The major contending issues and Mu’amalat challenges have already been identified from the findings of this research. However, these are some valuable suggestions to ensure a smooth and good relationship between the KAEDCO officials and Muslim customers in the Gusau metropolis and the following has to be employed by both the two contracting parties.

  i.            As Muslims we strongly believe that the wealth entirely belongs to Allah, and He gave it to which He wishes. Humans are only appointed as trustees to manage, control and transact with it among themselves with fairness, sincerity and justice. Therefore, it is very important to operate by Allah’s rules and the general principles of Islamic transactions laid down by the Qur’an and Sunnah. Similarly, the works of Muslim Jurists on all aspects of Mu’amalat should strictly be followed.

ii.            KADECO officials in Gusau metropolis have to work in line with the predefined rules and regulations enshrined by their workplace, to avoid unnecessary grievances and grudges with their Muslim customers.

iii.            Both parties should base their Mu’amalat (dealings) on the basic teachings of Islamic law of transaction and interpersonal relations law as a means of fostering good customer relationships.

iv.            Similarly, the principle of the contract between the two parties should be transparent and based on the consent of all without any hidden defects. And there should be full observance of justice and fair dealing.

v.            Also there should be a performance improvement plan to increase the hours of supply, better resolution of customer complaints when there is a fault as well stable constant supply to meet the demand of their customers within the metropolitan area.

vi.             There should also be direct contact between the Muslim customers and the genuine and recognized staff of the organization to avoid falling into the hands of third-party traps, popularly known as NEPA 2 or Helpers.

vii.            Kaduna Electricity Distribution Company should try and provide all the necessary materials and equipment needed for the repair of faults at substation bases, network lines, injection substations etc.

viii.            Similarly, customers should fear Allah (S.W.T) in all their dealings and be paying their bills promptly as it is when due.

ix.            People should fear Allah (S.W.T) and avoid all illicit acts related to electricity theft, meter bypass, underground electricity theft, and other forms of electricity vandalisation.


The above discussion was based solely on the Islamic concept of Mu’amalat and its application in the relationship between the KAEDCO staff and the Muslim customers in the Gusau metropolis. Therefore, the KAEDCO officials should fear the Almighty Allah to provide all the necessary materials and equipment needed for technical maintenance, increase the hours of supply, attain the customer’s complaints and also install meters to measure the hours of supply consumed by the individual consumers. They should also work by the pre-defined rules and regulations regarding their workplace. Similarly, Muslim customers in Gusau metropolis should fear Allah (S.W.T) in all their dealings with the KAEDCO and also be paying their electricity bills promptly as it is when due. Nonetheless, they should fear Allah (S.W.T) to avoid all illicit acts related to electricity theft, meter bypass, underground electricity theft, illegal looping and all other forms of electricity vandalisation.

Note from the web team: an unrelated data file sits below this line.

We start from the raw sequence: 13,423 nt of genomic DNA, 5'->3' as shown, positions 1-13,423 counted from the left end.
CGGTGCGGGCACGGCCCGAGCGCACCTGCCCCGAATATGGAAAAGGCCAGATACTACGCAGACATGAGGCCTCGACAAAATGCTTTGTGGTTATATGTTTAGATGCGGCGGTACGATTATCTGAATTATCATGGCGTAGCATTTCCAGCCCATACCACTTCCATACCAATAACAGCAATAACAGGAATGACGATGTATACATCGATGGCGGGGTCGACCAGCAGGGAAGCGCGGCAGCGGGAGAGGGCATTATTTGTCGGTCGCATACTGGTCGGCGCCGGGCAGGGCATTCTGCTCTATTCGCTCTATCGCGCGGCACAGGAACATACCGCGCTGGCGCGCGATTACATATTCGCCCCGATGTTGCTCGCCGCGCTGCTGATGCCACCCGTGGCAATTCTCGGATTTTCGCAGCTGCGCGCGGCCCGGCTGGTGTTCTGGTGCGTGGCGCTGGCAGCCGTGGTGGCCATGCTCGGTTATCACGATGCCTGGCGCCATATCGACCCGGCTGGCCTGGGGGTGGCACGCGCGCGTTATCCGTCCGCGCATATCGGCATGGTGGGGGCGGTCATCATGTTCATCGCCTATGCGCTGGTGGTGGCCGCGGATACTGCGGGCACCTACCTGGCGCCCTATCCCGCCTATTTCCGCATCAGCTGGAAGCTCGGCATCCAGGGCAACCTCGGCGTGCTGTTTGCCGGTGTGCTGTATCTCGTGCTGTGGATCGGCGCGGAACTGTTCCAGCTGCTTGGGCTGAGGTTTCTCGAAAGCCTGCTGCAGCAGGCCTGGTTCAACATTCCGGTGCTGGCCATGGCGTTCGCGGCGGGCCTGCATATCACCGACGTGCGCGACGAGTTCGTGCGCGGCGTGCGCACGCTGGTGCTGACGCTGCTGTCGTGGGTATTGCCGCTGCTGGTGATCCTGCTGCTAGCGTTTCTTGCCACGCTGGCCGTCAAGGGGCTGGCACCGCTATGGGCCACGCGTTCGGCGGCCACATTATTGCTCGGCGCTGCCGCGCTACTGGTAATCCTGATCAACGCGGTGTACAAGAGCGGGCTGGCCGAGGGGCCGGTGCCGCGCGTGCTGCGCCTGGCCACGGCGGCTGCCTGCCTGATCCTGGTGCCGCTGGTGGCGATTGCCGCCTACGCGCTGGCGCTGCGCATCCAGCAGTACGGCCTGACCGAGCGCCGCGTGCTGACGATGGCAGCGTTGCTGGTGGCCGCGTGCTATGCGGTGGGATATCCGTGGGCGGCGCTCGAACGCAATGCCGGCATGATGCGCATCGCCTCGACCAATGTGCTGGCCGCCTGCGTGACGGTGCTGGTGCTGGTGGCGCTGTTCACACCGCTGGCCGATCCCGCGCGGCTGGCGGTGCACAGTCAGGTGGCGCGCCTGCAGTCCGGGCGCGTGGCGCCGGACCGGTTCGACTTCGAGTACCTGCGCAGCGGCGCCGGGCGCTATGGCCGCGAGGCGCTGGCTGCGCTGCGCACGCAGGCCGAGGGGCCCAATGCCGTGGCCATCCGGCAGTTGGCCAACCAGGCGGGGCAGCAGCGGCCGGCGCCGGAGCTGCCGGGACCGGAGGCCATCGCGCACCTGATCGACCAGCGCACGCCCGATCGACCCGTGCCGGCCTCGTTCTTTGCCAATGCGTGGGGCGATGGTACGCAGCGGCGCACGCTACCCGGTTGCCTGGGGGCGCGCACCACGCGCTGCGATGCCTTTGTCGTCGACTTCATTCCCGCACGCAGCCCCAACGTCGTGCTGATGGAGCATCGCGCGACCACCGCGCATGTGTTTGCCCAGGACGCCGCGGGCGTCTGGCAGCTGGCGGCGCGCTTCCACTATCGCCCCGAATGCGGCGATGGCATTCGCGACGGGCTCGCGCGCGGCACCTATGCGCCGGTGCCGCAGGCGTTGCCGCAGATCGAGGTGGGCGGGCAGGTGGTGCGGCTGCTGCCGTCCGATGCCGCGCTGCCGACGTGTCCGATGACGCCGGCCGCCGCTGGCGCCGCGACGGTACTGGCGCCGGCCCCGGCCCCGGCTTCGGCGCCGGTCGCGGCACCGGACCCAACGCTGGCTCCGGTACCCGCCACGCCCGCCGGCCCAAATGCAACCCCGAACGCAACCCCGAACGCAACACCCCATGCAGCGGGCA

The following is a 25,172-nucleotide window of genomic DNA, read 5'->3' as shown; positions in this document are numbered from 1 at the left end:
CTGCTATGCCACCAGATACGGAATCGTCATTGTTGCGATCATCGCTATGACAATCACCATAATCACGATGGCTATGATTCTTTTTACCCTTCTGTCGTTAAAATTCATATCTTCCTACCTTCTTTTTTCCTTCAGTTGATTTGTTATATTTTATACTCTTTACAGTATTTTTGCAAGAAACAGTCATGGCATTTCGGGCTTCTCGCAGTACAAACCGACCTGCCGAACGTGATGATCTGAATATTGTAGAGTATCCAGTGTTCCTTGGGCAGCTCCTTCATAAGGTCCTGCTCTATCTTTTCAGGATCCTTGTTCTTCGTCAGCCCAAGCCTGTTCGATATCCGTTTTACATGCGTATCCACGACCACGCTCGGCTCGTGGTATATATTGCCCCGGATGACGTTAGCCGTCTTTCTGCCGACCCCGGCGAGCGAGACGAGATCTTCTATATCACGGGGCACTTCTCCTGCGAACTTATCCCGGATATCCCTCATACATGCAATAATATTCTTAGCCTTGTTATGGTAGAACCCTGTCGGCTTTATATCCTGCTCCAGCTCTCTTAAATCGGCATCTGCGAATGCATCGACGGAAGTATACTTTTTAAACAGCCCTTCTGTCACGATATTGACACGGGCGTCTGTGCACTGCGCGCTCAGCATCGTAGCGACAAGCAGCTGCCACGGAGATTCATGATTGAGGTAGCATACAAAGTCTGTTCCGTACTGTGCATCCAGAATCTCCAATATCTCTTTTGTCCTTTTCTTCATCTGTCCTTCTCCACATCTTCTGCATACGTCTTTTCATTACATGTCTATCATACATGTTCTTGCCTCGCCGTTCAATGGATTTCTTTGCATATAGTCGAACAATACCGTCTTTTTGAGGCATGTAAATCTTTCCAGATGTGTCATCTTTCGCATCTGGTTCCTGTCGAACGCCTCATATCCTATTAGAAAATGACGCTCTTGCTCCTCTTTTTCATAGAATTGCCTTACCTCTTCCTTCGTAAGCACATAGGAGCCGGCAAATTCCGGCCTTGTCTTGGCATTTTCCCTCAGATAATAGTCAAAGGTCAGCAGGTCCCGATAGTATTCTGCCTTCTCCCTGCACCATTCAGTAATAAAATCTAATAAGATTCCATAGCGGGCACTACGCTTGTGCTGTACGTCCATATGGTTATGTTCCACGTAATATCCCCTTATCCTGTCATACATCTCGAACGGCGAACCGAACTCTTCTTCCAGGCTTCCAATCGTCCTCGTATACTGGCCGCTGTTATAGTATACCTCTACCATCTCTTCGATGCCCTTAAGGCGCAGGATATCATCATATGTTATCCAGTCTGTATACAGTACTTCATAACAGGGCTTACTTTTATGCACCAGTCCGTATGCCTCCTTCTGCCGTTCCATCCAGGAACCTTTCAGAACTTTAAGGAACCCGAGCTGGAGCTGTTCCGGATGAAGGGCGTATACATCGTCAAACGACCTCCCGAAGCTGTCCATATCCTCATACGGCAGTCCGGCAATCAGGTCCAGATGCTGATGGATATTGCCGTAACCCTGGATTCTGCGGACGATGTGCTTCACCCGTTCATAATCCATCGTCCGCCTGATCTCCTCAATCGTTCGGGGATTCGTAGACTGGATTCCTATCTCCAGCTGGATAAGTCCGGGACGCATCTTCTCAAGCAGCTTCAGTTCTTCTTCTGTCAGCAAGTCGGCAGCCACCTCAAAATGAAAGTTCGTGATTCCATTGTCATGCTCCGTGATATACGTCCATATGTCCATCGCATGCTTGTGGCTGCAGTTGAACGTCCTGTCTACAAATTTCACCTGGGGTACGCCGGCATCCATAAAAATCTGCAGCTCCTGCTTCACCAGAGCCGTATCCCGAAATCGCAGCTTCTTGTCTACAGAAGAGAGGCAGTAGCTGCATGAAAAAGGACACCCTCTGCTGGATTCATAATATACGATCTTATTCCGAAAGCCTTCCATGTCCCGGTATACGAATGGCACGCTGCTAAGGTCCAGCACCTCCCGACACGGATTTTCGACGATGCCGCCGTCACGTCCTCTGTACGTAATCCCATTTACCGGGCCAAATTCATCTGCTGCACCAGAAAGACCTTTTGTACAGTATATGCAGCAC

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List of informant

Hajiya Fatima Sani (56year), customer, interviewed at her residence, Unguwar kara, Gusau

Abubakar Muhammad, (38years), Staff, interviewed at his office, Gada Biyu Gusa

Muhammad Tukur, (40 years), the customer, was interviewed at his residence, in ‘Yar Dantse Area.

Muhammad Ibrahim, (45years), Staff, interviewed at his residence, Barakallahu Area

Muhammad Sani, (55years), teacher, interviewed at Unguwar Gwazawa Area, 21st June, 2023

Kabiru Isah, (46 years), tailor, interviewed at Hayin Buba Area. 14th July. 2023

Muhammad Kabir Ibrahim, (47years), customer, Interviewed at Mareri Area

Mal. Musa Sani, (54 years), farmer, interviewed at Damba, 17th March 2021.


[1] Saifudin. Basic Principles of Mu'amalat. Kenwangan: Islam Publihsers, 2017.

[2] U.P. Onochie, The Nigeria Electric Power Sector; Opportunities and Challenges, Vol. 2 Issue 4, Np. Benin
 Nigeria, 2015, pp.494-502

[3] Mal. Musa Sani, (54years), farmer, interviewed at Damba, 17th march, 2021.

[4] https://kadunaelectric.com. Retrieved 12th May, 2023.

[6] Opcit P. 2

[7] Opcit P. 4

[8] J. Abdullaah et. al,(2014), The Four Introductory Theories of Fiqh Muamalat, Wisdom Publication

Nilai, Negeri Sembilan.

[9] W. Al-Zuhaili, 1989. Al-Fiqh al-Islam wa 'Adillatuh, Vol. 4.Damascus: Dar alFikr

[10] Qur’an 4:49

[11] Qur’an 2:282

[12] Qur’an 2:188

[13] Qur’an 2:275

[14] Qur’an 9:119

[15] Qur’an 60:8

[16] Qur’an 6:152

[17] Qur’an 49:10

[18] Qur’an 68:04

[19] Qur’an 33: 21

[20] Qur’an 3: 159

[21] Sahih Muslim Book 32 No.6258

[22] Sahih Muslim Book 32 No.6260

[23] Muhammad Kabir Ibrahim, (47years), customer, Interviewed at Mareri Area

[24] Qur’an 6: 152

[25] Muhammad Ibrahim, (45years ), Staff, interviewed at his residence, Barakallahu Area

[26] Muhammad Sani, (55years), teacher, intervewed at Unguwar Gwazawa Area, 21st June, 2023

[27] Kabiru Isah , (46years), tailor, interviewed at Hayin Buba Area. 14th July. 2023

[28] Sahih Muslim Vol. 3:1220

[29] A.Y. Sanyina, Fundamentals of Islamic Law of Contract in Business and Banking.
 Sokoto: Usmanu Danfodiyo University Press p.138

[30] Abubakar Muhammad, (38years), Staff, interviewed at his office, Gada Biyu Gusau

[31] Muhammad Tukur, (40years), customer, interviewed at his residence, ‘Yar Dantse Area.

[32] Qur’an

[33] Hajiya Fatima Sani (56year), customer, interviewed at her residence, Unguwar kara, Gusau